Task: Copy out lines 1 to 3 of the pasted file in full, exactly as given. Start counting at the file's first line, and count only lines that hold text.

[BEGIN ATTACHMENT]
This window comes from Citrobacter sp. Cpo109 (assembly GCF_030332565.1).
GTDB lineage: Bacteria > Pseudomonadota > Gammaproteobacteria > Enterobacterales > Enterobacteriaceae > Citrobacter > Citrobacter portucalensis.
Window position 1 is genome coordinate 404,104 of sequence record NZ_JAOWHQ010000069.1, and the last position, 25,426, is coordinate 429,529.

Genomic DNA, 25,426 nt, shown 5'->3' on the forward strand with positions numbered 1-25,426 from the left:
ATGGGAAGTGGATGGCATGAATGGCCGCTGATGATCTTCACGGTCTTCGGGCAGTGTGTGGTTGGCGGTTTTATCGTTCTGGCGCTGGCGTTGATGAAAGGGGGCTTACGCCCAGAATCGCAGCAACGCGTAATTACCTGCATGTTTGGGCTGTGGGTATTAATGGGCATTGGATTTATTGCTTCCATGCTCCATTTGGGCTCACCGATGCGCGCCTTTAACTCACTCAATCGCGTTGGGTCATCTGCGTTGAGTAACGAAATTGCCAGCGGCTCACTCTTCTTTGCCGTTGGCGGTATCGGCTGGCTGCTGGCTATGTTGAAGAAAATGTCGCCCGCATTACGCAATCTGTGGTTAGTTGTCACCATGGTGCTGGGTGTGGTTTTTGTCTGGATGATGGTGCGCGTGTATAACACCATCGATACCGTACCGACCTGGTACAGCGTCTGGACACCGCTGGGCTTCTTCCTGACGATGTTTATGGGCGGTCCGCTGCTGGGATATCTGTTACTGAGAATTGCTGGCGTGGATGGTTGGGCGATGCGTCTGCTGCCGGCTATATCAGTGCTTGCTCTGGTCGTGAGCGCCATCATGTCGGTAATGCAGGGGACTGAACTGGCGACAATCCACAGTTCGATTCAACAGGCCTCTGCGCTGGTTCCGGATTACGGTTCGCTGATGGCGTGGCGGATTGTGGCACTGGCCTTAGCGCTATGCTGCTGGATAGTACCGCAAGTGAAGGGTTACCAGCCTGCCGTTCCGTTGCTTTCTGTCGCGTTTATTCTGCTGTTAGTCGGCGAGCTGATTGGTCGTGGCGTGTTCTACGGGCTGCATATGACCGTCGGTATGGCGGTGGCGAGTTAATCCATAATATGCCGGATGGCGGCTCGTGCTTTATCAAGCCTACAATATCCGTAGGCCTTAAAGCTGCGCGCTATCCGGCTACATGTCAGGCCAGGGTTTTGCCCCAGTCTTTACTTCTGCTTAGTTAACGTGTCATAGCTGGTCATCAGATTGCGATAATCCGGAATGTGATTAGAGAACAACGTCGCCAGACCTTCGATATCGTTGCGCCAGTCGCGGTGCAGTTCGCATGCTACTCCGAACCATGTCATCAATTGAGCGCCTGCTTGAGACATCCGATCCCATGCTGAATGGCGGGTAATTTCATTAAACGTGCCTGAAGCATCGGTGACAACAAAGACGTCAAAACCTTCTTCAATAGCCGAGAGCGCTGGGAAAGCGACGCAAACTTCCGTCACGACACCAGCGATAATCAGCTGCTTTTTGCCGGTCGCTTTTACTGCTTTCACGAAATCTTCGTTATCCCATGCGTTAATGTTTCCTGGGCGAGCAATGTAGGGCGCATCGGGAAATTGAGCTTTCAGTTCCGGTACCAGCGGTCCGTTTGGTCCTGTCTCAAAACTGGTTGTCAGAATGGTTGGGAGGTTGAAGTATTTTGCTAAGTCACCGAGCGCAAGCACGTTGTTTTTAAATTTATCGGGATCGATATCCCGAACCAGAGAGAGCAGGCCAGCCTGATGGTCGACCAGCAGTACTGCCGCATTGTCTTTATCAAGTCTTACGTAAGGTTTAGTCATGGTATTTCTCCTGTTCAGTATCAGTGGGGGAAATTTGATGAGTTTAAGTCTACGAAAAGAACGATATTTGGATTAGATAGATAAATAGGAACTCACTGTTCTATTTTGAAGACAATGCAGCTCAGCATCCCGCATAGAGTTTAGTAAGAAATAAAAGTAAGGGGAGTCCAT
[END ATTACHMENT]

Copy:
This window comes from Citrobacter sp. Cpo109 (assembly GCF_030332565.1).
GTDB lineage: Bacteria > Pseudomonadota > Gammaproteobacteria > Enterobacterales > Enterobacteriaceae > Citrobacter > Citrobacter portucalensis.
Window position 1 is genome coordinate 404,104 of sequence record NZ_JAOWHQ010000069.1, and the last position, 25,426, is coordinate 429,529.